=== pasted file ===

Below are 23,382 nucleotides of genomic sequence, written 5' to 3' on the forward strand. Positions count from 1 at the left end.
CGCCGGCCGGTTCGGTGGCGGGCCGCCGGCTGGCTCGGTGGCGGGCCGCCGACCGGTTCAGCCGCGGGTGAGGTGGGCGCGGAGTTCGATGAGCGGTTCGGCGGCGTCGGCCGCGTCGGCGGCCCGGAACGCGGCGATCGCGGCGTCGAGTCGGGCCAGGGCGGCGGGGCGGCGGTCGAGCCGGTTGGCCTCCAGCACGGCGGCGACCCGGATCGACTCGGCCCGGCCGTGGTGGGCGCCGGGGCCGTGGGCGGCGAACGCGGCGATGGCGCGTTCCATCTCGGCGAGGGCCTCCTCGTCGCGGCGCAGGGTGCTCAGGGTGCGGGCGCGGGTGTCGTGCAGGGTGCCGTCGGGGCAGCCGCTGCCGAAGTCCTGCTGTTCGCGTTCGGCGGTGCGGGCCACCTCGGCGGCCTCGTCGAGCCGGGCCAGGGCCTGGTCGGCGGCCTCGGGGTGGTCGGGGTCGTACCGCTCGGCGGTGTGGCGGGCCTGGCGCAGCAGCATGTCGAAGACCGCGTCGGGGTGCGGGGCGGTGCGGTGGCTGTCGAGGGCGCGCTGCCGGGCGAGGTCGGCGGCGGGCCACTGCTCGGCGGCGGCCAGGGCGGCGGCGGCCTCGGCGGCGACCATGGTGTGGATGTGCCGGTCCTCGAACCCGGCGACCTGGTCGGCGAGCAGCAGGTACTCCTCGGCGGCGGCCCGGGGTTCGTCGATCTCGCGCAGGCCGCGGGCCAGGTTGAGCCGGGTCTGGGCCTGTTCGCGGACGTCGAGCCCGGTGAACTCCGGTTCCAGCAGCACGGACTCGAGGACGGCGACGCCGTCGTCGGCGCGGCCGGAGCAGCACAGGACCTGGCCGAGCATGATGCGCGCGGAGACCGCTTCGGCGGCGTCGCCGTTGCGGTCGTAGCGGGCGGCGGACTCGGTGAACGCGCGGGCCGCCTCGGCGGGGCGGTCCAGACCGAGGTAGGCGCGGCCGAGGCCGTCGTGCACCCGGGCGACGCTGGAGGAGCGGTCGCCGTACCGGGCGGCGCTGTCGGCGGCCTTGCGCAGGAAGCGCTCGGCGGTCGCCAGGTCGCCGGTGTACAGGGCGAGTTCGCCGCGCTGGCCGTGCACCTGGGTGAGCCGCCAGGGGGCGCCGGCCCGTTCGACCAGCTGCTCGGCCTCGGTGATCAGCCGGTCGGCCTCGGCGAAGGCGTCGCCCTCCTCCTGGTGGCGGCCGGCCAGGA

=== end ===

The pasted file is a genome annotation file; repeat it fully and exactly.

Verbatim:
Below are 23,382 nucleotides of genomic sequence, written 5' to 3' on the forward strand. Positions count from 1 at the left end.
CGCCGGCCGGTTCGGTGGCGGGCCGCCGGCTGGCTCGGTGGCGGGCCGCCGACCGGTTCAGCCGCGGGTGAGGTGGGCGCGGAGTTCGATGAGCGGTTCGGCGGCGTCGGCCGCGTCGGCGGCCCGGAACGCGGCGATCGCGGCGTCGAGTCGGGCCAGGGCGGCGGGGCGGCGGTCGAGCCGGTTGGCCTCCAGCACGGCGGCGACCCGGATCGACTCGGCCCGGCCGTGGTGGGCGCCGGGGCCGTGGGCGGCGAACGCGGCGATGGCGCGTTCCATCTCGGCGAGGGCCTCCTCGTCGCGGCGCAGGGTGCTCAGGGTGCGGGCGCGGGTGTCGTGCAGGGTGCCGTCGGGGCAGCCGCTGCCGAAGTCCTGCTGTTCGCGTTCGGCGGTGCGGGCCACCTCGGCGGCCTCGTCGAGCCGGGCCAGGGCCTGGTCGGCGGCCTCGGGGTGGTCGGGGTCGTACCGCTCGGCGGTGTGGCGGGCCTGGCGCAGCAGCATGTCGAAGACCGCGTCGGGGTGCGGGGCGGTGCGGTGGCTGTCGAGGGCGCGCTGCCGGGCGAGGTCGGCGGCGGGCCACTGCTCGGCGGCGGCCAGGGCGGCGGCGGCCTCGGCGGCGACCATGGTGTGGATGTGCCGGTCCTCGAACCCGGCGACCTGGTCGGCGAGCAGCAGGTACTCCTCGGCGGCGGCCCGGGGTTCGTCGATCTCGCGCAGGCCGCGGGCCAGGTTGAGCCGGGTCTGGGCCTGTTCGCGGACGTCGAGCCCGGTGAACTCCGGTTCCAGCAGCACGGACTCGAGGACGGCGACGCCGTCGTCGGCGCGGCCGGAGCAGCACAGGACCTGGCCGAGCATGATGCGCGCGGAGACCGCTTCGGCGGCGTCGCCGTTGCGGTCGTAGCGGGCGGCGGACTCGGTGAACGCGCGGGCCGCCTCGGCGGGGCGGTCCAGACCGAGGTAGGCGCGGCCGAGGCCGTCGTGCACCCGGGCGACGCTGGAGGAGCGGTCGCCGTACCGGGCGGCGCTGTCGGCGGCCTTGCGCAGGAAGCGCTCGGCGGTCGCCAGGTCGCCGGTGTACAGGGCGAGTTCGCCGCGCTGGCCGTGCACCTGGGTGAGCCGCCAGGGGGCGCCGGCCCGTTCGACCAGCTGCTCGGCCTCGGTGATCAGCCGGTCGGCCTCGGCGAAGGCGTCGCCCTCCTCCTGGTGGCGGCCGGCCAGGA